Experiences with Ropes
Case studies – good and bad experiences with ropes described and explained
1st – 3rd September 2003
IFT, University of Stuttgart, Germany
Lifetime and discard for multilayer spooling in cranes
Owing to the multitude of parameters acting on a rope during service, it is impossible to determine the lifetime of a rope solely from the calculated values of stress in its wires. To facilitate rope endurance predictions and, thereby, predictions on the reliability of ropes, experimental research is the only method.
In the past 75 years, over ten thousand tests have been conducted at the IFT in Stuttgart whilst investigating the various parameters which affect the endurance and discard of ropes running over sheaves. Unfortunately, there are still extensive areas in the fields of rope technology and rope applications which have not been systematically investigated.
On the other hand it is crucial, especially in a sensitive and important area such as rope technology, to continually verify existing and novel calculative approaches with the help of serial testing. Only by means of statistically proven tests it is possible to meet and improve the required safety and reliability standards.
The author’s paper is based on the latest investigations by the IFT, and highlights the necessity of undertaking experimental research. It covers the following areas of current concern:
- influence of multi-layer spooling on the lifetime of ropes
- influence of the fleet angle on the lifetime of ropes running over sheaves
- ropes under fluctuation tension
Due to the time limit imposed on the speakers, the lecture will exclusively centre around the subject of “Influence of Multi-Layer Spooling on the Lifetime of Ropes”.
IFT, University of Stuttgart, Germany
Endurance and discard of ropes in lock gate drives
The Main-Danube Canal is the principal section of the “Europakanal”, situated between the river areas of the Danube and the Main. The topographical terraces are negotiated with the help of locks whose gates are operated with the aid of ropes. These ropes, running over sheaves, are exposed to strongly corrosive influences which – in the combination of steel sheave with steel wire rope – result in numerable rope discards. This paper describes an investigation to provide a solution to this problem, testing as alternatives: a round stranded rope of carbon steel wires and one of stainless steel wires both running over a plastic grooved sheave in bending fatigue. The test assessed both endurance and discard criteria.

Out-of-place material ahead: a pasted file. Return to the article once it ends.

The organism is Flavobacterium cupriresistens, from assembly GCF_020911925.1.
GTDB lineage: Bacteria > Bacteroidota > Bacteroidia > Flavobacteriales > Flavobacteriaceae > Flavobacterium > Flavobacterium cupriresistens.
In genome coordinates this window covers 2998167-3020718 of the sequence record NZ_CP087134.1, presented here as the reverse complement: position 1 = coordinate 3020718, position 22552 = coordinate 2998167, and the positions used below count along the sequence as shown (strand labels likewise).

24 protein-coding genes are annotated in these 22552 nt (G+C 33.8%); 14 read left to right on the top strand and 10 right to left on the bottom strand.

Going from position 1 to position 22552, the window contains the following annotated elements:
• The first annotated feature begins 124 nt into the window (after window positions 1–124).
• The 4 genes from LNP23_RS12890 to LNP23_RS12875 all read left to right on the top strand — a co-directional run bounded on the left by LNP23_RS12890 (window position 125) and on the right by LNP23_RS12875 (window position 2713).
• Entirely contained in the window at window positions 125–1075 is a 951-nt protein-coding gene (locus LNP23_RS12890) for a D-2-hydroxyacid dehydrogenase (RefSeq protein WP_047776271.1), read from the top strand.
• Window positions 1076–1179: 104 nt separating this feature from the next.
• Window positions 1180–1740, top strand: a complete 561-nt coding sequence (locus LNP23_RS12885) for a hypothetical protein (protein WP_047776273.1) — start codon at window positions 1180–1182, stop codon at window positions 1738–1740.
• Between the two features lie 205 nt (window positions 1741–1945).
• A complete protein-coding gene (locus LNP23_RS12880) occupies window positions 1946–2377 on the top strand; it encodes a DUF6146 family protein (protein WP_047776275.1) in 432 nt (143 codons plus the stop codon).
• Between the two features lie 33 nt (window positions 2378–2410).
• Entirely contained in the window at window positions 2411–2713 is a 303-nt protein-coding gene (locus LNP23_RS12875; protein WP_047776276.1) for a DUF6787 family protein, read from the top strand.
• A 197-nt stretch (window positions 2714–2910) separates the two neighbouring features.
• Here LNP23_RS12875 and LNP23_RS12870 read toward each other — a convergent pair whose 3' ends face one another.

University of Mining and Metallurgy, Krakow, Poland
Wire rope endurance on multi-rope friction winders
In installations where wire ropes are used in parallel, great care must be taken to ensure that they share the load evenly. One such application where ropes are used in this way is on a multi-rope friction winder. In practice, owing to different rope stiffnesses and different diameters of the friction wheels the loads may be very different (the actual difference in diameters may be quite small and caused by wear of the sheave groove inserts). In service, load variations of as much as 100% between ropes have been observed and measured – one rope may carry no load whilst another carries twice the normal service load. Periodic inspection of the load on multi-rope friction winders measures the tension in the rope, and if necessary the groove of the friction wheel is modified to balance the loads. Subsequent service shows the rope which has experienced an over load to have a superior endurance to one which was previously slack and unworked. This paper describes this kind of installation and presents a model to predict the difference in service endurance. The model gives good agreement between theory and practice.